|If I get enough films into production, then everyone I love will die. Do not cross me. My pen can kill.|
“The greatest number fainted at the words ‘corn and peanuts’,” the author points out, referring to the point in which its hormonal protagonist spots a ‘half-digested meal’ in the ‘blue-white snake braided with veins’ wriggling out of his buttocks. “A publicist actually tracked the pattern – ‘corn and peanuts’. It’s an unlikely sleep incantation, but if it works… it works!”
The best-selling author of brilliant novels Fight Club (1996), Survivor (1999) and Diary (2003), Palahniuk has made a career out of crafting wry and twisted tales – and then infusing them with intense anatomical horror. For instance, in 2008’s Snuff, a troubled porn star attempts to gang-bang herself to death with 600 men. Palahniuk recounted in blunt medical detail how she might die horribly from a ‘vaginal embolism’ (air bubbles in the blood). It was the least erotic ‘porn’ novel ever written.
Yet despite Palahniuk’s authoritative writing, he hasn’t even seen a gang-bang porno. “My understanding is that record-setting gang-bang films are the top-selling genre of adult film,” he explains. “And no, I’ve never watched one. The only subject more boring might be golf. Endlessly putting things into holes. Yawn.”
HIGHWAY TO HELL
Palahniuk’s latest hellish read is set in Hell, and he was compelled to put pen to paper because of the tragic events happening in his own life at the time. Entitled DAMNED, it’s a pathos-tinged comedy, narrated by dead 13-year-old Madison Spencer, as she comes to terms with an eternity spent in Hell following a suspected marijuana overdose. It’s planned as the first in a trilogy of novels, based on Dante’s 14th century poem Divine Comedy, with its sequels airlifting Madison to the relative safety of purgatory before – hopefully – finding eternal peace in heaven.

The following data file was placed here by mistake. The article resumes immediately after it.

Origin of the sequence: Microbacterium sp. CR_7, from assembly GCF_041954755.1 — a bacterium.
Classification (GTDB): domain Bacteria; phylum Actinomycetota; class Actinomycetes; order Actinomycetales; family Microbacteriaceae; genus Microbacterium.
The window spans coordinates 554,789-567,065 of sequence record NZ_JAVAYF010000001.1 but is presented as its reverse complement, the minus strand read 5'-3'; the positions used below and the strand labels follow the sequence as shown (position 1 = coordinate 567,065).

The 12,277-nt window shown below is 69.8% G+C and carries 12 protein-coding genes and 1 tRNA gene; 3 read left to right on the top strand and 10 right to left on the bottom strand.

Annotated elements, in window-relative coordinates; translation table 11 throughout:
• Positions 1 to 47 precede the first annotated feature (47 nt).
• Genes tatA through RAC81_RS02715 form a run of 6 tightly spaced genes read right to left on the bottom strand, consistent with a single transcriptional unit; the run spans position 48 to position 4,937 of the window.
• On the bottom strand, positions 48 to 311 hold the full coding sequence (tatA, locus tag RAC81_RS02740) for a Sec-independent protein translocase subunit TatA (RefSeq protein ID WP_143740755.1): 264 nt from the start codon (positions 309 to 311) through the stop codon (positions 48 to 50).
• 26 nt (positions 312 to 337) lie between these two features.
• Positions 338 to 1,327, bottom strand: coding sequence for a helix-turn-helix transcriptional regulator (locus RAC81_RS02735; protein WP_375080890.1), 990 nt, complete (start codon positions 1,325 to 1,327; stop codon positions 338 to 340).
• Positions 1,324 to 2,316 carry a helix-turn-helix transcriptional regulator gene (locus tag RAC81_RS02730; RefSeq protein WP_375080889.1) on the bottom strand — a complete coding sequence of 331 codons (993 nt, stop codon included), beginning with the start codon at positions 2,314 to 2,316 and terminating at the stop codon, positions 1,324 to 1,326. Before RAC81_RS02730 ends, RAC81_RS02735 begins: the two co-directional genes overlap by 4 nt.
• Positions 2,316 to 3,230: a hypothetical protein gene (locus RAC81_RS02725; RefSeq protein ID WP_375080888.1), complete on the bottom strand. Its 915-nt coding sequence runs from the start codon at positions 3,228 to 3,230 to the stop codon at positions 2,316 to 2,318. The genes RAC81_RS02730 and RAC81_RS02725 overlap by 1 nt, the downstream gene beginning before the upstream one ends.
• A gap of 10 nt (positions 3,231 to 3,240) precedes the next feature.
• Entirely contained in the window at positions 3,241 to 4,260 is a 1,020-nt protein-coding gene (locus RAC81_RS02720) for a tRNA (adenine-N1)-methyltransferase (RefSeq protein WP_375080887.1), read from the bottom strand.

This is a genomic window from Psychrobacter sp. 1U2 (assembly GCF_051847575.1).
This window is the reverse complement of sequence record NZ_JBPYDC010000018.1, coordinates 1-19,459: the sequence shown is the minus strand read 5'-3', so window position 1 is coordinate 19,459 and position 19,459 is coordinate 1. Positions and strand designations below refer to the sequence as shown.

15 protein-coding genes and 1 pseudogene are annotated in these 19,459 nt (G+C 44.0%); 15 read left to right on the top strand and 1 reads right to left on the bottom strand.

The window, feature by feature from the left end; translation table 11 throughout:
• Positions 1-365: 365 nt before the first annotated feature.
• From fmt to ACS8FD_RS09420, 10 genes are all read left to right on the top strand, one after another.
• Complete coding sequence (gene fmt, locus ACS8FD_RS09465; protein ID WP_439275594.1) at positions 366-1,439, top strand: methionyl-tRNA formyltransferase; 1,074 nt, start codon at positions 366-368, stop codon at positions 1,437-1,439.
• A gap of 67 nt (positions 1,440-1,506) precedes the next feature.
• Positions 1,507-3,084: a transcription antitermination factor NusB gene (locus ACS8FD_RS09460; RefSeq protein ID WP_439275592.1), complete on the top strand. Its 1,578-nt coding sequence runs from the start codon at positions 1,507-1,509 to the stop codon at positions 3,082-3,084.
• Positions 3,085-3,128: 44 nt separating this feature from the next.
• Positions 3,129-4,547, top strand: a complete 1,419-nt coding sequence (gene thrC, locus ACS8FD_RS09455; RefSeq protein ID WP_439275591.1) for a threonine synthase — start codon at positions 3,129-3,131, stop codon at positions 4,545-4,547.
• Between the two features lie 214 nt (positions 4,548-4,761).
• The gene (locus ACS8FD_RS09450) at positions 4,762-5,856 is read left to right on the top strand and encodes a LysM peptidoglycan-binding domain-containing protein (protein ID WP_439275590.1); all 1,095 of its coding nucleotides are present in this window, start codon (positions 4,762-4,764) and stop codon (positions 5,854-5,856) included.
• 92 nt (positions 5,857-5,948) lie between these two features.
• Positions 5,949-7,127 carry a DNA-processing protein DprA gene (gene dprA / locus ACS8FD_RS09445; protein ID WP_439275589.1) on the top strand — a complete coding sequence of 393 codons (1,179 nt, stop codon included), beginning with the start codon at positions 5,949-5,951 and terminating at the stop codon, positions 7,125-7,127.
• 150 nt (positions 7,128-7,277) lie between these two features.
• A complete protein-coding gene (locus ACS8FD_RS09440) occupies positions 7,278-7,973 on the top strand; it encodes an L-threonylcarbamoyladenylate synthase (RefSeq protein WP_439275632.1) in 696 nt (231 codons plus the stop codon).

Yet despite its laugh-out-loud scenes and optimistic themes, Palahniuk describes the year he wrote it – 2008 – as “the most terrible year of my life”. Not only was the man who fatally shot his father in 1999 taken from death row to have his sentence reviewed, thus rekindling awful memories, his mother was diagnosed with stage 4 lung cancer and given less than a year to live.
“It was torture, so writing Damned was my escape,” Palahniuk says grimly. “I’d already found myself in Hell, so why not write about it?”
As if that wasn’t bad enough, the film version of his 2001 novel Choke, starring Sam Rockwell and Anjelica Huston, was just hitting cinemas. It’s about a compulsive sex addict who cons restaurant-goers out of money to fund treatment for his dying mother. The irony was cruel.
“No matter how wild my imagination, it’s always outstripped by reality,” says Chuck. “In 1999, when Fight Club was launching as a film – which involves the protagonist being shot to death – my father was shot and killed. Then in 2008, I had to help promote a comedy about a son caring for his dying mother, and alternately be a real-world son caring for his own mother. If I get enough films into production, it follows that everyone I love will soon die. From now on I’ll only write about my enemies. Do not cross me. My pen can kill.”